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0

Here is a method that seems to work for me, which I think is along the lines of what Mike Honeychurch was referring to in his comment: Tag the cells: Select each formatted cell that contain an equation and add a unique tag to each using Cell -> Cell Tags -> Add/Remove cell tags (or CTRL+J). Add the links: In the appropriate position within your text cell, ...


0

You can mark any cell you like, invoke OptionInspector for it and go to FormattingOptions>TextLayoutOptions. There you find ParagraphIndent and TabSpacings. E.g. ParagraphIndent -120 and TabSpacings {7.65} leaves enough space before the hanging paragraph e.g. for an outdented ISO date (i.e. YYYY-MM-DD) - but only if you display with 100%. If you display ...


2

I know a very awkward way to make an Input cell which behaves the way you are looking for. It has different editing properties. I came across such cells when importing notebooks from very long ago. They were from the mid 1990's either Mathematica 3 or Mathematica 4 and they had editing properties, which I still miss very much today. Here I show you a ...


4

You can type \:2025 to get the unicode character. If you prefer to use a keyboard alias, evaluate SetOptions[ SelectedNotebook[], InputAliases -> Join[Options[SelectedNotebook[], InputAliases][[1, 2]], {"hr" -> "\:2025"}]] in your note book, then EschrEsc will insert the unicode character ‥ into the cell where you currently typing. ...


3

Are you aware that you can define a Rule to specify a change of Rules ? For example here is a replacement of the value indexed by {1,1} : {{1, 1} -> 2, {1, 2} -> 3} /. ({1, 1} -> _) -> ({1, 1} -> XXX) {{1, 1} -> XXX, {1, 2} -> 3}


2

(* make a dummy example array *) test = RandomInteger[10, {5, 5}]; (* get rules *) atest = ArrayRules[test]; (* Prefix with our replacements - the default behavior *) (* for sparse array is to ignore subsequent duplicate positions *) patest = SparseArray[Join[{{1, 1} -> -1, {2, 2} -> -2}, atest]]; (* show result *) test patest // Normal ...


5

Maybe this will fit your needs: myPrint[args__, {style__}] := Print[Row[{args}, BaseStyle -> {style}]] myPrint["Mass of the atmosphere is: ", m, {FontSize -> 18, FontWeight -> Bold, Background -> LightRed}] myPrint["Mass of the atmosphere is: ", m, {"Section"}]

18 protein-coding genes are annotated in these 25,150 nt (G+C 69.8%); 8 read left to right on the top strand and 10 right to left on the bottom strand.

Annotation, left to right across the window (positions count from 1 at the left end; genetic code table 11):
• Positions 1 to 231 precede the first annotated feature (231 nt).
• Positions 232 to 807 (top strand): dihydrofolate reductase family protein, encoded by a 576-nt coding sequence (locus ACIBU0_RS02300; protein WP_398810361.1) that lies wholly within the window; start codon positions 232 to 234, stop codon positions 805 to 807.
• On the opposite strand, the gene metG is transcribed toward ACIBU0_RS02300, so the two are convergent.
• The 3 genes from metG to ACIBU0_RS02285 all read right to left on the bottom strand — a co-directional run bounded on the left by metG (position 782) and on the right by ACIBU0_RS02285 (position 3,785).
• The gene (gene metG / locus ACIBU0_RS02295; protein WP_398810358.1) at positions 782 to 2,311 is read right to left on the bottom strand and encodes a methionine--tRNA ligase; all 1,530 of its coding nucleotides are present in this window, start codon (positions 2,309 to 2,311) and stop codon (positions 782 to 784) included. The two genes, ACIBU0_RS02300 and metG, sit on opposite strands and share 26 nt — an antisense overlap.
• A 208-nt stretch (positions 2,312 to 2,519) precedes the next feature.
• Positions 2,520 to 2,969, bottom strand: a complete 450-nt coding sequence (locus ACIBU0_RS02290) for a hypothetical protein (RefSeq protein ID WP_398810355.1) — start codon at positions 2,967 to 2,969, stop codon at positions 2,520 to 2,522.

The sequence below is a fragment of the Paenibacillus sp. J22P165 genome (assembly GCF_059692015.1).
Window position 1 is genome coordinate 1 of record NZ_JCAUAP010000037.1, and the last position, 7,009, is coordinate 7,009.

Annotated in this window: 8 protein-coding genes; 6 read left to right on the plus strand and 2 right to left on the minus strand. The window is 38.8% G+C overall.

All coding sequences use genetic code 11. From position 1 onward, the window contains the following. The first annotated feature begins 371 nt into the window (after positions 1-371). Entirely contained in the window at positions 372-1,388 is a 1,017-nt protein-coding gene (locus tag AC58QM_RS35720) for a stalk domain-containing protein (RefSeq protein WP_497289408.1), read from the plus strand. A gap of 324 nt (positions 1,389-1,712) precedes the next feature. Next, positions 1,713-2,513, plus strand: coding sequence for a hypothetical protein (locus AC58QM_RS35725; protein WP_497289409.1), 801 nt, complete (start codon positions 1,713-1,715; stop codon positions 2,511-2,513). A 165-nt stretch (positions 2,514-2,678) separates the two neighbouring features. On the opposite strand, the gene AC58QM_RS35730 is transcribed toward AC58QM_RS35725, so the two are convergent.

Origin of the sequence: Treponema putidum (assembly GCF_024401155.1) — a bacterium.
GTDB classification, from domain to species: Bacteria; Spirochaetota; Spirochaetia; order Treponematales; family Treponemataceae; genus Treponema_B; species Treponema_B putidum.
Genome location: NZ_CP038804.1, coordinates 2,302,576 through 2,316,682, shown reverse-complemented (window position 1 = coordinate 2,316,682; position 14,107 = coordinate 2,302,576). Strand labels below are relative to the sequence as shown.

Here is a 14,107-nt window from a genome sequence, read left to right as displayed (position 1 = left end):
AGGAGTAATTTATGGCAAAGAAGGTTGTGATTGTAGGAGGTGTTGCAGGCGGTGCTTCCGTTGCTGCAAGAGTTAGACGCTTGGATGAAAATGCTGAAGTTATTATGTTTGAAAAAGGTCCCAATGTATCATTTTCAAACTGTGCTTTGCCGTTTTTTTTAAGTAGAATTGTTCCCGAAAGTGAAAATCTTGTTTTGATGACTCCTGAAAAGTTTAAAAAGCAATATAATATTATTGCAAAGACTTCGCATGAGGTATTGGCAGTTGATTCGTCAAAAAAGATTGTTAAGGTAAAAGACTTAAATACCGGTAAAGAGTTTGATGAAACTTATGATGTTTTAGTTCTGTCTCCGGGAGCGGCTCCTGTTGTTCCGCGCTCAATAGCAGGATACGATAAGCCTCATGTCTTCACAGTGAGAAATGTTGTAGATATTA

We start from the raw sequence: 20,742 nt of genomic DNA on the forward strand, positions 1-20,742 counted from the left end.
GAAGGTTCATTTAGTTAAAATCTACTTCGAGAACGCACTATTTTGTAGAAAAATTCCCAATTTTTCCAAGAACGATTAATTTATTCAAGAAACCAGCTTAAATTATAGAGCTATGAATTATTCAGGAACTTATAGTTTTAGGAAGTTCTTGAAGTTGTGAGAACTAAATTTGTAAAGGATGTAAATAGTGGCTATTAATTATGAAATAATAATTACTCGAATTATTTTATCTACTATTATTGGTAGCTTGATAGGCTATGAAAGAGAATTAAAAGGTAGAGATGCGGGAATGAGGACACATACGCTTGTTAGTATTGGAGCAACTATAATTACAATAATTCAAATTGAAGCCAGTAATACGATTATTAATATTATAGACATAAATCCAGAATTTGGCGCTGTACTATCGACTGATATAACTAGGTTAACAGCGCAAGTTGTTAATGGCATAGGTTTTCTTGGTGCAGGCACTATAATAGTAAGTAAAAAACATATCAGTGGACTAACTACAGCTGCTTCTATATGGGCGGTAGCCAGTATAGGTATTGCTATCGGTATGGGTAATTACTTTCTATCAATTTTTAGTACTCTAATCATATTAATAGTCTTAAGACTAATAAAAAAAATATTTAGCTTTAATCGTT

2

define your styles beforehand, style1 = Style[#, 12] &; style2 = Style[#, 24, Blue, Background -> Pink] &; and then just use them quickly and easily, Print["Variable a = ", style1@a]; Print["Variable b = ", style1@b]; Print["The result: a + b = ", style2@c];


1

Code: DY = {{Cos[ay], 0, Sin[ay]}, {0, 1, 0}, {-Sin[ay], 0, Cos[ay]}}; Output: A potential error: {{Cos[ay], 0, Sin[ay]}, {0, 1, 0}, {-Sin[ay], 0, Cos[ay], 0}}; Look at the sub-list no. 3, you've got additional 0 in there making the lists of un-equal lengths;


4

Thanks a lot for Kuba's hints and his answer, I written down my understanding. Using two defintions: CAGDBSplineFunction[pts_, opts : OptionsPattern[]]:=, the user should use this definition. CAGDBSplineFunction[pts_, {deg_, knots_}]:=, which returns the object. CAGDBSplineFunction /: MakeBoxes[ obj : CAGDBSplineFunction[pts_, {deg_, knots_}], ...


5

So, extending comments. Quick fix is to use Return[$Failed, Module] here but it's not the right approach. This SplineDegree should not reach MakeBoxes at all. Here's what should be done. Imo, the user should not use CAGDBSplineFunction manually to create it, like in case of InterpolatingFunction it is created by something else, here Interpolation. So in ...



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